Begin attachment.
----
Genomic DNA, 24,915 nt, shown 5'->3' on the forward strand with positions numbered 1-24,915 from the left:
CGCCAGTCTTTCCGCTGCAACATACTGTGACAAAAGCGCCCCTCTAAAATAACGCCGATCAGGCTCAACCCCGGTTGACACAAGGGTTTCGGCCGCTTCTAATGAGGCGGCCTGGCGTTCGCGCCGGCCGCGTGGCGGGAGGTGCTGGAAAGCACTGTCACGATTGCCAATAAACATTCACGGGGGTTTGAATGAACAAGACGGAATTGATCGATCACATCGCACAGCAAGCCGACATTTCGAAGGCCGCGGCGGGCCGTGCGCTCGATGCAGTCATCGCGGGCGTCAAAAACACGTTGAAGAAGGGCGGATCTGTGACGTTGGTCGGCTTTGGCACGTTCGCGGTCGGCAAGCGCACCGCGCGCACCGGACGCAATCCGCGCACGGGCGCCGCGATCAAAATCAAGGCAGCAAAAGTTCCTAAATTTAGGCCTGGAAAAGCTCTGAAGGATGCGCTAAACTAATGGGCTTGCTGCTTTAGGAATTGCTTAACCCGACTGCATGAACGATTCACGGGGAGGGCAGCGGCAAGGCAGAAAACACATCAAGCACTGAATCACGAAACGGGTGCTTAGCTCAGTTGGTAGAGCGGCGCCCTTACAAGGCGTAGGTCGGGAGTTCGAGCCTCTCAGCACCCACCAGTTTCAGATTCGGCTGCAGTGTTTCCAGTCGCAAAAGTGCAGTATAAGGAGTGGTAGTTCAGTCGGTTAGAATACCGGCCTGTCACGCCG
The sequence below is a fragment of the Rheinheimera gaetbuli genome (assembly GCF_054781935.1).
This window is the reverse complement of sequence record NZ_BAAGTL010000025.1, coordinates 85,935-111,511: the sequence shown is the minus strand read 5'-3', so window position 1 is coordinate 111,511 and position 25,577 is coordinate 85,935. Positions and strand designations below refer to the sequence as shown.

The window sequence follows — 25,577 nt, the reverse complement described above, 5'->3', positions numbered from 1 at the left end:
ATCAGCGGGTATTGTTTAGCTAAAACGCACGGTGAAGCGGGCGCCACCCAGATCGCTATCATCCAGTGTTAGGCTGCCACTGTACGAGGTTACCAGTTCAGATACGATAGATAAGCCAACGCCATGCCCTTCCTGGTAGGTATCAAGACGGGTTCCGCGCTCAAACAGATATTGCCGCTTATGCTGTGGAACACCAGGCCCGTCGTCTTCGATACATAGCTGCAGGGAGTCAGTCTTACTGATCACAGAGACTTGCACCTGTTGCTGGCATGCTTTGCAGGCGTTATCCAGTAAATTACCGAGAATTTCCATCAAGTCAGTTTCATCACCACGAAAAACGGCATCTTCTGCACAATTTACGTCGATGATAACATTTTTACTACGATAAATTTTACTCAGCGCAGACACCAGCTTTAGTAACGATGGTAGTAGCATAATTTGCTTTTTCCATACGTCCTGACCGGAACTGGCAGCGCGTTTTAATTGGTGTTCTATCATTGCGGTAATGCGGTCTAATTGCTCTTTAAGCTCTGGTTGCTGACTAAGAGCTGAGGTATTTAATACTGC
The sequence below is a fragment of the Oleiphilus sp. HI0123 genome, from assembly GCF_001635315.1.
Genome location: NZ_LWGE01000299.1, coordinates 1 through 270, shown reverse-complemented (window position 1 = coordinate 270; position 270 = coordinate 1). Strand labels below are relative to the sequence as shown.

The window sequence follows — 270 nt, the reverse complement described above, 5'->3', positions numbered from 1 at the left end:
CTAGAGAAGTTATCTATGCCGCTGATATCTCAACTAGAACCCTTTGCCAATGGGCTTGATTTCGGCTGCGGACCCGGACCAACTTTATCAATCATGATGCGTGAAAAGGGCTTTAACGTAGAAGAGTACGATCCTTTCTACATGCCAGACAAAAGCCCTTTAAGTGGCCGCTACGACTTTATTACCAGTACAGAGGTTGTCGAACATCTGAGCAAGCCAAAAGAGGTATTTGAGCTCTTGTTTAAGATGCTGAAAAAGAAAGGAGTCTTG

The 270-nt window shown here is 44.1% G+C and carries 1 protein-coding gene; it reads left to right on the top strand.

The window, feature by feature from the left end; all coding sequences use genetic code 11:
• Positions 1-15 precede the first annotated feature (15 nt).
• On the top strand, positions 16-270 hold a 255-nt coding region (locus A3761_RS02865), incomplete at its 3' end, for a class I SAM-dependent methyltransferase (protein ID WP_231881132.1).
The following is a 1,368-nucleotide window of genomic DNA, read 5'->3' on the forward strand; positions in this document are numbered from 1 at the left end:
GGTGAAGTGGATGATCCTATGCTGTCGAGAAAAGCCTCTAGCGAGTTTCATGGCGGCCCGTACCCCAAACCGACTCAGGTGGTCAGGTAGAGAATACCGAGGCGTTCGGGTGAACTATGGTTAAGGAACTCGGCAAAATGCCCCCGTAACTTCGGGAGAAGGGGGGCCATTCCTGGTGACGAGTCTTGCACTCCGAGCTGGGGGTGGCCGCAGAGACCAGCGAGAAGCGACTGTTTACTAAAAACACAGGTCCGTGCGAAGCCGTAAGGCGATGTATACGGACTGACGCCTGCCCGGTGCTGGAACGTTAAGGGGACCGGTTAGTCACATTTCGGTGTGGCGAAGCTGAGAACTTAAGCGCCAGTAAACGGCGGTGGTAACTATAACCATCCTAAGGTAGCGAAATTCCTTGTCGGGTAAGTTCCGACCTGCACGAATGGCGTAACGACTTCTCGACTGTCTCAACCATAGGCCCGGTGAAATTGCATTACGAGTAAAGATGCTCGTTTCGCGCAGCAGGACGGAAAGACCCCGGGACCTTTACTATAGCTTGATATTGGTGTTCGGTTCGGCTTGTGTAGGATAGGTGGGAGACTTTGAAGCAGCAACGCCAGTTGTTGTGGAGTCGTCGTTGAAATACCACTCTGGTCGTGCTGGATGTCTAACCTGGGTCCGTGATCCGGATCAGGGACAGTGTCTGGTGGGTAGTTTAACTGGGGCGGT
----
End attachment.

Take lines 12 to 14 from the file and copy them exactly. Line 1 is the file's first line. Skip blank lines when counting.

The window, feature by feature from the left end; all coding sequences use genetic code 11:
• Positions 1-15 precede the first annotated feature (15 nt).
• On the top strand, positions 16-270 hold a 255-nt coding region (locus A3761_RS02865), incomplete at its 3' end, for a class I SAM-dependent methyltransferase (protein ID WP_231881132.1).